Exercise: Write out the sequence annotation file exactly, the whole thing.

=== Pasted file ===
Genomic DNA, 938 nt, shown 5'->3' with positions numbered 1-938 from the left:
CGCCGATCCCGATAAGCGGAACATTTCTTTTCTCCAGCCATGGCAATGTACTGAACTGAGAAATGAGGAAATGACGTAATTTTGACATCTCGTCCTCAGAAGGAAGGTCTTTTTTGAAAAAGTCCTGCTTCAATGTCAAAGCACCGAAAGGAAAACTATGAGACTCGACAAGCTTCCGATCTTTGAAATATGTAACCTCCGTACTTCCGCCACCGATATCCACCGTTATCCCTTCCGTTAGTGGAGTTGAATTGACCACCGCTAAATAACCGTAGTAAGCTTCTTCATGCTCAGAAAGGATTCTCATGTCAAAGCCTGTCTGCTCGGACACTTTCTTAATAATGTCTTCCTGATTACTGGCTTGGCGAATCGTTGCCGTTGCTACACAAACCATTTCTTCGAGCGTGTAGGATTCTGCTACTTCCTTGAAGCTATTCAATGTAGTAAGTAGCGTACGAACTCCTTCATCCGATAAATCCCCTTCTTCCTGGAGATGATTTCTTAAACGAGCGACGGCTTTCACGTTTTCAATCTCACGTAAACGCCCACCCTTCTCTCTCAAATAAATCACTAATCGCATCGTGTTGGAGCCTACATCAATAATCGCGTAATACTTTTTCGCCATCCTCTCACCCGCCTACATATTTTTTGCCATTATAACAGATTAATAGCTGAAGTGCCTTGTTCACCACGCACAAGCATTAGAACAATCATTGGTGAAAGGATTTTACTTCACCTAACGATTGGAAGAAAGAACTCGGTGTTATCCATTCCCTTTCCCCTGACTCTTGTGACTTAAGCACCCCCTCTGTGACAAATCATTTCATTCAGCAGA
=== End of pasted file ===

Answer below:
Genomic DNA, 938 nt, shown 5'->3' with positions numbered 1-938 from the left:
CGCCGATCCCGATAAGCGGAACATTTCTTTTCTCCAGCCATGGCAATGTACTGAACTGAGAAATGAGGAAATGACGTAATTTTGACATCTCGTCCTCAGAAGGAAGGTCTTTTTTGAAAAAGTCCTGCTTCAATGTCAAAGCACCGAAAGGAAAACTATGAGACTCGACAAGCTTCCGATCTTTGAAATATGTAACCTCCGTACTTCCGCCACCGATATCCACCGTTATCCCTTCCGTTAGTGGAGTTGAATTGACCACCGCTAAATAACCGTAGTAAGCTTCTTCATGCTCAGAAAGGATTCTCATGTCAAAGCCTGTCTGCTCGGACACTTTCTTAATAATGTCTTCCTGATTACTGGCTTGGCGAATCGTTGCCGTTGCTACACAAACCATTTCTTCGAGCGTGTAGGATTCTGCTACTTCCTTGAAGCTATTCAATGTAGTAAGTAGCGTACGAACTCCTTCATCCGATAAATCCCCTTCTTCCTGGAGATGATTTCTTAAACGAGCGACGGCTTTCACGTTTTCAATCTCACGTAAACGCCCACCCTTCTCTCTCAAATAAATCACTAATCGCATCGTGTTGGAGCCTACATCAATAATCGCGTAATACTTTTTCGCCATCCTCTCACCCGCCTACATATTTTTTGCCATTATAACAGATTAATAGCTGAAGTGCCTTGTTCACCACGCACAAGCATTAGAACAATCATTGGTGAAAGGATTTTACTTCACCTAACGATTGGAAGAAAGAACTCGGTGTTATCCATTCCCTTTCCCCTGACTCTTGTGACTTAAGCACCCCCTCTGTGACAAATCATTTCATTCAGCAGA